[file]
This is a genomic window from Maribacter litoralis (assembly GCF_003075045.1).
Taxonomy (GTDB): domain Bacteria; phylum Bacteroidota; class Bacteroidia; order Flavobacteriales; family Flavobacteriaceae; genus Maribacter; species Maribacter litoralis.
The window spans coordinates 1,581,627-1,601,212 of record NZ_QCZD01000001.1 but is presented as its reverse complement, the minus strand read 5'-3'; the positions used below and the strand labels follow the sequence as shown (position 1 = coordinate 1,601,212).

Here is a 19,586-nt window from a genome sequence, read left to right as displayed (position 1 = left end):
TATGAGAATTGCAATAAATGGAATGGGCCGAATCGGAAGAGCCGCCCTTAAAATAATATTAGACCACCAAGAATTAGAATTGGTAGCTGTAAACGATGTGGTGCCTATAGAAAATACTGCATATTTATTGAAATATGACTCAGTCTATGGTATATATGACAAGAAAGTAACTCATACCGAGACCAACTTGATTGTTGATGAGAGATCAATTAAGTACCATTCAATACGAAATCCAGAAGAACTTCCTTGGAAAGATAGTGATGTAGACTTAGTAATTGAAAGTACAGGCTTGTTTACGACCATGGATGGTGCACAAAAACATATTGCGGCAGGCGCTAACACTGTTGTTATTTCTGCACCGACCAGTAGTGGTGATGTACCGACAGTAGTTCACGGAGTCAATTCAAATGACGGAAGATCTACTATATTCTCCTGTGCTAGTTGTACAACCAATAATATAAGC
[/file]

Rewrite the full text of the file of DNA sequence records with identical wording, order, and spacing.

This is a genomic window from Maribacter litoralis (assembly GCF_003075045.1).
Taxonomy (GTDB): domain Bacteria; phylum Bacteroidota; class Bacteroidia; order Flavobacteriales; family Flavobacteriaceae; genus Maribacter; species Maribacter litoralis.
The window spans coordinates 1,581,627-1,601,212 of record NZ_QCZD01000001.1 but is presented as its reverse complement, the minus strand read 5'-3'; the positions used below and the strand labels follow the sequence as shown (position 1 = coordinate 1,601,212).

Here is a 19,586-nt window from a genome sequence, read left to right as displayed (position 1 = left end):
TATGAGAATTGCAATAAATGGAATGGGCCGAATCGGAAGAGCCGCCCTTAAAATAATATTAGACCACCAAGAATTAGAATTGGTAGCTGTAAACGATGTGGTGCCTATAGAAAATACTGCATATTTATTGAAATATGACTCAGTCTATGGTATATATGACAAGAAAGTAACTCATACCGAGACCAACTTGATTGTTGATGAGAGATCAATTAAGTACCATTCAATACGAAATCCAGAAGAACTTCCTTGGAAAGATAGTGATGTAGACTTAGTAATTGAAAGTACAGGCTTGTTTACGACCATGGATGGTGCACAAAAACATATTGCGGCAGGCGCTAACACTGTTGTTATTTCTGCACCGACCAGTAGTGGTGATGTACCGACAGTAGTTCACGGAGTCAATTCAAATGACGGAAGATCTACTATATTCTCCTGTGCTAGTTGTACAACCAATAATATAAGC